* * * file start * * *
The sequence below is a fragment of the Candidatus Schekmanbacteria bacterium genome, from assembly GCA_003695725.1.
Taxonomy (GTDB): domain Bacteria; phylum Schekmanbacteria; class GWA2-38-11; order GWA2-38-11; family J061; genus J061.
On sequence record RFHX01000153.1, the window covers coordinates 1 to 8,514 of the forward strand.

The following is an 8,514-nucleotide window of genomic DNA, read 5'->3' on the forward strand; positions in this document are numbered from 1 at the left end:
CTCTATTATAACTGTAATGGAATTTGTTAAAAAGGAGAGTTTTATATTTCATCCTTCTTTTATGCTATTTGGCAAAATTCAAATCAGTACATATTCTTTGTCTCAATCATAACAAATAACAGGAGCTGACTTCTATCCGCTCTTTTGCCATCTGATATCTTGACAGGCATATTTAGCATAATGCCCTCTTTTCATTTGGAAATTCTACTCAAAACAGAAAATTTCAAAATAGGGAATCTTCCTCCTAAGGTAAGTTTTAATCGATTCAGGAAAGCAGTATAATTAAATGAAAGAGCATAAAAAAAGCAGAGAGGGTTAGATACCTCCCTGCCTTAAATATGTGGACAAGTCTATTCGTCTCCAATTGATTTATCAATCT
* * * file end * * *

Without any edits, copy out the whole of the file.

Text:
The sequence below is a fragment of the Candidatus Schekmanbacteria bacterium genome, from assembly GCA_003695725.1.
Taxonomy (GTDB): domain Bacteria; phylum Schekmanbacteria; class GWA2-38-11; order GWA2-38-11; family J061; genus J061.
On sequence record RFHX01000153.1, the window covers coordinates 1 to 8,514 of the forward strand.

The following is an 8,514-nucleotide window of genomic DNA, read 5'->3' on the forward strand; positions in this document are numbered from 1 at the left end:
CTCTATTATAACTGTAATGGAATTTGTTAAAAAGGAGAGTTTTATATTTCATCCTTCTTTTATGCTATTTGGCAAAATTCAAATCAGTACATATTCTTTGTCTCAATCATAACAAATAACAGGAGCTGACTTCTATCCGCTCTTTTGCCATCTGATATCTTGACAGGCATATTTAGCATAATGCCCTCTTTTCATTTGGAAATTCTACTCAAAACAGAAAATTTCAAAATAGGGAATCTTCCTCCTAAGGTAAGTTTTAATCGATTCAGGAAAGCAGTATAATTAAATGAAAGAGCATAAAAAAAGCAGAGAGGGTTAGATACCTCCCTGCCTTAAATATGTGGACAAGTCTATTCGTCTCCAATTGATTTATCAATCT